Stuart Redman, who was perhaps the quietest man in Arnette, was sitting in one of the cracked plastic Woolco chairs, a can of Pabst in his hand, looking out the big service station window at Number 93. Stu knew about poor. He had grown up that way right here in town, the son of a dentist who had died when Stu was seven, leaving his wife and two other children besides Stu. 

His mother had gotten work at the Red Ball Truck Stop just outside of Arnette—Stu could have seen it from where he sat right now if it hadn't burned down in 1979. It had been enough to keep the four of them eating, but that was all. At the age of nine, Stu had gone to work, first for Rog Tucker, who owned the Red Ball, helping to unload trucks after school for thirty-five cents an hour, and then at the stockyards in the neighboring town of Braintree, lying about his age to get twenty back breaking hours of labor a week at the minimum wage. 

Now, listening to Hap and Vic Palfrey argue on about money and the mysterious way it had of drying up, he thought about the way his hands had bled at first from pulling the endless handtrucks of hides and guts. He had tried to keep that from his mother, but she had seen, less than a week after he started. She wept over them a little, and she hadn't been a woman who wept easily. But she hadn't asked him to quit the job. She knew what the situation was. She was a realist. 

Some of the silence in him came from the fact that he had never had friends, or the time for them. There was school, and there was work. His youngest brother, Dev, had died of pneumonia the year he began at the yards, and Stu had never quite gotten over that. Guilt, he supposed. He had loved Dev the best . . . but his passing had also meant there was one less mouth to feed.

In high school he had found football, and that was something his mother had encouraged even though it cut into his work hours. "You play," she said. "If you got a ticket out of here, it's football, Stuart. You play. Remember Eddie Warfield." Eddie Warfield was a local hero. He had come from a family even poorer than Stu's own, had covered himself with glory as quarterback of the regional high school team, had gone onto Texas A&M with an athletic scholarship, and had played for ten years with the Green Bay Packers, mostly as a second-string quarterback but on several memorable occasions as the starter. Eddie now owned a string of fast-food restaurants across the West and Southwest, and in Arnette he was an enduring figure of myth. In Arnette, when you said "success," you meant Eddie Warfield.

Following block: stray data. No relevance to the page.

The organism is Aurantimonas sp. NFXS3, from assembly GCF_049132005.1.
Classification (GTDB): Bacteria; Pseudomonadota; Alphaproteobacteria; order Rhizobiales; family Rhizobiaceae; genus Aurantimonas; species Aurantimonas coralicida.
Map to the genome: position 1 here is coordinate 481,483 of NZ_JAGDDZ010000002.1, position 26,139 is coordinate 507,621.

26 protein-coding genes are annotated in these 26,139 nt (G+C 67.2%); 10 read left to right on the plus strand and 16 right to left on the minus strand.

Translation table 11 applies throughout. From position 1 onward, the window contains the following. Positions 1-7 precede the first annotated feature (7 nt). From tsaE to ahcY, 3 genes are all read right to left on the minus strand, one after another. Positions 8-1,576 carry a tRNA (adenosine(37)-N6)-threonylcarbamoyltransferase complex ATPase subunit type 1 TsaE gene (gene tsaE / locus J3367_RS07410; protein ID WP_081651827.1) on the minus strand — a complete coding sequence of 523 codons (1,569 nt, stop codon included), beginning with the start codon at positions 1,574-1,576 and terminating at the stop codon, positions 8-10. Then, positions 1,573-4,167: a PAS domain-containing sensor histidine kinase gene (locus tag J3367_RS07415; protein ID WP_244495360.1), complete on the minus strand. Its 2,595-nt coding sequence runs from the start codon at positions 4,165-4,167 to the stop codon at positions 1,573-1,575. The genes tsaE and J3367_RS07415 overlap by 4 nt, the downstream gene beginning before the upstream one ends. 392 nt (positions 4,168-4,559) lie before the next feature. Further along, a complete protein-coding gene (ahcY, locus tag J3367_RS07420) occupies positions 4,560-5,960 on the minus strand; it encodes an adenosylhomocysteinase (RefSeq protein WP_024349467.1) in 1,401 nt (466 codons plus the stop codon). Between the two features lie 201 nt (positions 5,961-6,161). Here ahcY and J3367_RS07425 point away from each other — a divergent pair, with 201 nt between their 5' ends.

Stu was no quarterback, and he was no Eddie Warfield. But it did seem to him as he began his junior year in high school that there was at least a fighting chance for him to get a small athletic scholarship . . . and then there were work-study programs, and the school's guidance counselor had told him about the NDEA loan program. 

Then his mother had gotten sick, had become unable to work. It was cancer. Two months before he graduated from high school, she had died, leaving Stu with his brother Bryce to support. Stu had turned down the athletic scholarship and had gone to work in the calculator factory. And finally it was Bryce, three years' Stu's junior, who had made it out. He was now in Minnesota, a systems analyst for IBM. He didn't write often, and the last time he had seen Bryce was at the funeral, after Stu's wife had died—died of exactly the same sort of cancer that had killed his mother. He thought that Bryce might have his own guilt to carry . . . and that Bryce might be a little ashamed of the fact that his brother had turned into just another good old boy in a dying Texas town, spending his days doing time in the calculator plant, and his nights either down at Hap's or over at the Indian Head drinking Lone Star beer.

The marriage had been the best time, and it had only lasted eighteen months. The womb of his young wife had borne a single dark and malignant child. That had been four years ago. Since, he had thought of leaving Arnette, searching for something better, but small-town inertia held him—the low siren song of familiar places and familiar faces. He was well liked in Arnette, and Vic Palfrey had once paid him the ultimate compliment of calling him "Old Time Tough." 

As Vic and Hap chewed it out, there was still a little dusk left in the sky, but the land was in shadow. Cars didn't go by on 93 much now, which was one reason that Hap had so many unpaid bills. But there was a car coming now, Stu saw.